Scenarios of possible Canadian involvement in Syria revealed
Internal documents obtained by a Canadian newspaper show at least five scenarios, including the deployment of Canadian Forces
Internal documents obtained by a Canadian newspaper show that Ottawa has drawn up at least five scenarios in which it could be involved in the three-year Syrian conflict, including the deployment of Canadian Forces.
The Ottawa Citizen paper said on Monday that while Canada’s federal government has no official plans so far for the country to be dragged in the conflict, the National Defense has developed five scenarios to address the problem of “rapidly deteriorating conditions in Syria, its impact on neighboring countries and … the importance of Middle East stability.”
Military intervention is included in one of the potential scenarios, per the existence of is “a legitimate armed opposition group has been recognized” by Canada.
The scenarios rest on the several assumptions, such as the Syrian government remains “defiant,” and include possible outcomes for each plan, including those “most likely” and the “worst case.”
Worst case scenarios include extremist groups getting ahold of advanced or chemical weapons or the conflict spilling beyond Syria’s borders.
Further specifics about the remaining scenarios have been censored.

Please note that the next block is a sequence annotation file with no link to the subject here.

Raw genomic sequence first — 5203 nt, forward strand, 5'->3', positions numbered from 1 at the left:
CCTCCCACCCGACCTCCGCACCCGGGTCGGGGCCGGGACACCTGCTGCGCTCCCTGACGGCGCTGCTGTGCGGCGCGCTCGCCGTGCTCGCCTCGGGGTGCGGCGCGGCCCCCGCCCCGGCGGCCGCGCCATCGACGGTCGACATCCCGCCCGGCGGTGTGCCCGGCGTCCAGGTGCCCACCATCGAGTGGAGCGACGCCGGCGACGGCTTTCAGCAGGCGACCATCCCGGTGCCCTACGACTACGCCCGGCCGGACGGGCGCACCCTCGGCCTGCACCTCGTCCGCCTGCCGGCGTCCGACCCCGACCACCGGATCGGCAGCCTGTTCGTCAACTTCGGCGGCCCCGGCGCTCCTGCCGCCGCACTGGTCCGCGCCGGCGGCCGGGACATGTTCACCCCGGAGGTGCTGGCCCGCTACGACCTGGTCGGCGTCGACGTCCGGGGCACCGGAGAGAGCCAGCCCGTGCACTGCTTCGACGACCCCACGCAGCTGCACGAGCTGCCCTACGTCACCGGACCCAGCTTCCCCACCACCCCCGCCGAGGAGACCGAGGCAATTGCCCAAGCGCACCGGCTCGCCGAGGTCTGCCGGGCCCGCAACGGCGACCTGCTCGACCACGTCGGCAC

Theodore Karasik, the Dubai-based Director of Research and Consultancy at the Institute for Near East and Gulf Military Analysis (INEGMA), reasons that the conflict affects a myriad of countries not just in the region but globally.
“Many countries face the threat from the Syrian theater because jihadists there have gained incredible battlefield experience and were further indoctrinated of jihadist violence,” he told Al Arabiya News.
Karasik urged all countries prepare adequately if they intervene in the conflict which must include a contingency plan.
“Not only militaries but police forces have to be prepared as well,” he added.
While the United States and its main ally, the United Kingdom, have both had their parliaments veto a military airstrike against the Syrian regime over chemical weapons accusations last year, a source who spoke to Al Arabiya News on the condition of anonymity said “in [neighboring] Jordan, the Brits are on ground already, in special operations forces.”
Hinting at additional covert support from other nations, the source added: “It is to varying degrees of how these [NATO] countries are involved and under what circumstances.”
Additional documents show that Canada has already started training anti-sectarian activists, journalists and others so they can provide a political alternative to Islamic extremist groups if the fighting stops.
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